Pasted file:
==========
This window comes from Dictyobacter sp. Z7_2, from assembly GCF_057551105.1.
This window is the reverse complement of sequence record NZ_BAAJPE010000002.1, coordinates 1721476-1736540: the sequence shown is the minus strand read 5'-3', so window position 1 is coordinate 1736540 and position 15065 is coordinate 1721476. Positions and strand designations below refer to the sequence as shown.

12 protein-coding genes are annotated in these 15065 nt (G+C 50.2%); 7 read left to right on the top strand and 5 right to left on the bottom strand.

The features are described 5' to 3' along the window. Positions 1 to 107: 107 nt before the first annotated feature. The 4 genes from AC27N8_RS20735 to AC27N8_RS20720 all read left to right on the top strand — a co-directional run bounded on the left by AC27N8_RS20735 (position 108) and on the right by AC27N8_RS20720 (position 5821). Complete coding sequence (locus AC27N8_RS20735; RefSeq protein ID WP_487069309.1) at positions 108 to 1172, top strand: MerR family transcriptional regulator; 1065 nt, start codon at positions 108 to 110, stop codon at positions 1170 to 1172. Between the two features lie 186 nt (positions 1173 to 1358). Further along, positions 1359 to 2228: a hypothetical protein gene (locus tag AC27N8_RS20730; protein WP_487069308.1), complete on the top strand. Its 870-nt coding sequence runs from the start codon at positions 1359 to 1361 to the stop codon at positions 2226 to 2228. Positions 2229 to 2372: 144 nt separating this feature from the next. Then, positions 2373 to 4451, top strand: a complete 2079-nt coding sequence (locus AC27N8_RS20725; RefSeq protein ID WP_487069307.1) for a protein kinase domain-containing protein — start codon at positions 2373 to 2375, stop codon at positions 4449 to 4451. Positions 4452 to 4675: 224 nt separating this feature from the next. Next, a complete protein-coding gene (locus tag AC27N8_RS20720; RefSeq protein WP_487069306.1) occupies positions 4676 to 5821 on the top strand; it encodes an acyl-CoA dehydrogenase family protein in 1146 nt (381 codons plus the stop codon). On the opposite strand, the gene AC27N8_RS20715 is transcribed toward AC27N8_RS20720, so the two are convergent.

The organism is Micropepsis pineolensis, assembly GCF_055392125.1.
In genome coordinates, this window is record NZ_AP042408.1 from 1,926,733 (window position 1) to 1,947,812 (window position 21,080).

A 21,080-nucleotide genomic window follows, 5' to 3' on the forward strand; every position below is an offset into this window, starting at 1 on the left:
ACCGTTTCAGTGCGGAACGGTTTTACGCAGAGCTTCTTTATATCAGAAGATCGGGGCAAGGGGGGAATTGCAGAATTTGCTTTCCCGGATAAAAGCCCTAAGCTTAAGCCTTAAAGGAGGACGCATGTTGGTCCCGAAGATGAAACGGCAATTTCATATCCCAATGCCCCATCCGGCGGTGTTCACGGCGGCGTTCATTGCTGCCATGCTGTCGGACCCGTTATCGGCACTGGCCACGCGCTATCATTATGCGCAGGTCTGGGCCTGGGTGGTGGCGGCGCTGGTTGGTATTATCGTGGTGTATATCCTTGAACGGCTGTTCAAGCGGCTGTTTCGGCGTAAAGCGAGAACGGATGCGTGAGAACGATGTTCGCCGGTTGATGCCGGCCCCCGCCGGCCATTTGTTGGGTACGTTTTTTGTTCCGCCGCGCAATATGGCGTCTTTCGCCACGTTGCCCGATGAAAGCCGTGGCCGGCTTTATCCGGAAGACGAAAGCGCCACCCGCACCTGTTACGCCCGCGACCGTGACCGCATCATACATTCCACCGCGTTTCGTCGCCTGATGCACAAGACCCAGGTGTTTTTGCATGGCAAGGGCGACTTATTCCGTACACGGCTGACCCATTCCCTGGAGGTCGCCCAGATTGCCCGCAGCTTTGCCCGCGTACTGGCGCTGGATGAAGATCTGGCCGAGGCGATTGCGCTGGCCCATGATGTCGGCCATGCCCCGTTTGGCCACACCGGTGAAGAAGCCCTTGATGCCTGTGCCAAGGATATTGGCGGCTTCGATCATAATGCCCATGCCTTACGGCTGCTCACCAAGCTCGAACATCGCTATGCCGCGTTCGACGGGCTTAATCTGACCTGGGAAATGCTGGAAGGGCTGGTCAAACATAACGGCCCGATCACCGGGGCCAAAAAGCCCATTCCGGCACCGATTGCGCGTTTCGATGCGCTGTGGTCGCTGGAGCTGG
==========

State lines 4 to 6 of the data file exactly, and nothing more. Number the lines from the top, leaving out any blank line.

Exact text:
The features are described 5' to 3' along the window. Positions 1 to 107: 107 nt before the first annotated feature. The 4 genes from AC27N8_RS20735 to AC27N8_RS20720 all read left to right on the top strand — a co-directional run bounded on the left by AC27N8_RS20735 (position 108) and on the right by AC27N8_RS20720 (position 5821). Complete coding sequence (locus AC27N8_RS20735; RefSeq protein ID WP_487069309.1) at positions 108 to 1172, top strand: MerR family transcriptional regulator; 1065 nt, start codon at positions 108 to 110, stop codon at positions 1170 to 1172. Between the two features lie 186 nt (positions 1173 to 1358). Further along, positions 1359 to 2228: a hypothetical protein gene (locus tag AC27N8_RS20730; protein WP_487069308.1), complete on the top strand. Its 870-nt coding sequence runs from the start codon at positions 1359 to 1361 to the stop codon at positions 2226 to 2228. Positions 2229 to 2372: 144 nt separating this feature from the next. Then, positions 2373 to 4451, top strand: a complete 2079-nt coding sequence (locus AC27N8_RS20725; RefSeq protein ID WP_487069307.1) for a protein kinase domain-containing protein — start codon at positions 2373 to 2375, stop codon at positions 4449 to 4451. Positions 4452 to 4675: 224 nt separating this feature from the next. Next, a complete protein-coding gene (locus tag AC27N8_RS20720; RefSeq protein WP_487069306.1) occupies positions 4676 to 5821 on the top strand; it encodes an acyl-CoA dehydrogenase family protein in 1146 nt (381 codons plus the stop codon). On the opposite strand, the gene AC27N8_RS20715 is transcribed toward AC27N8_RS20720, so the two are convergent.

The organism is Micropepsis pineolensis, assembly GCF_055392125.1.
In genome coordinates, this window is record NZ_AP042408.1 from 1,926,733 (window position 1) to 1,947,812 (window position 21,080).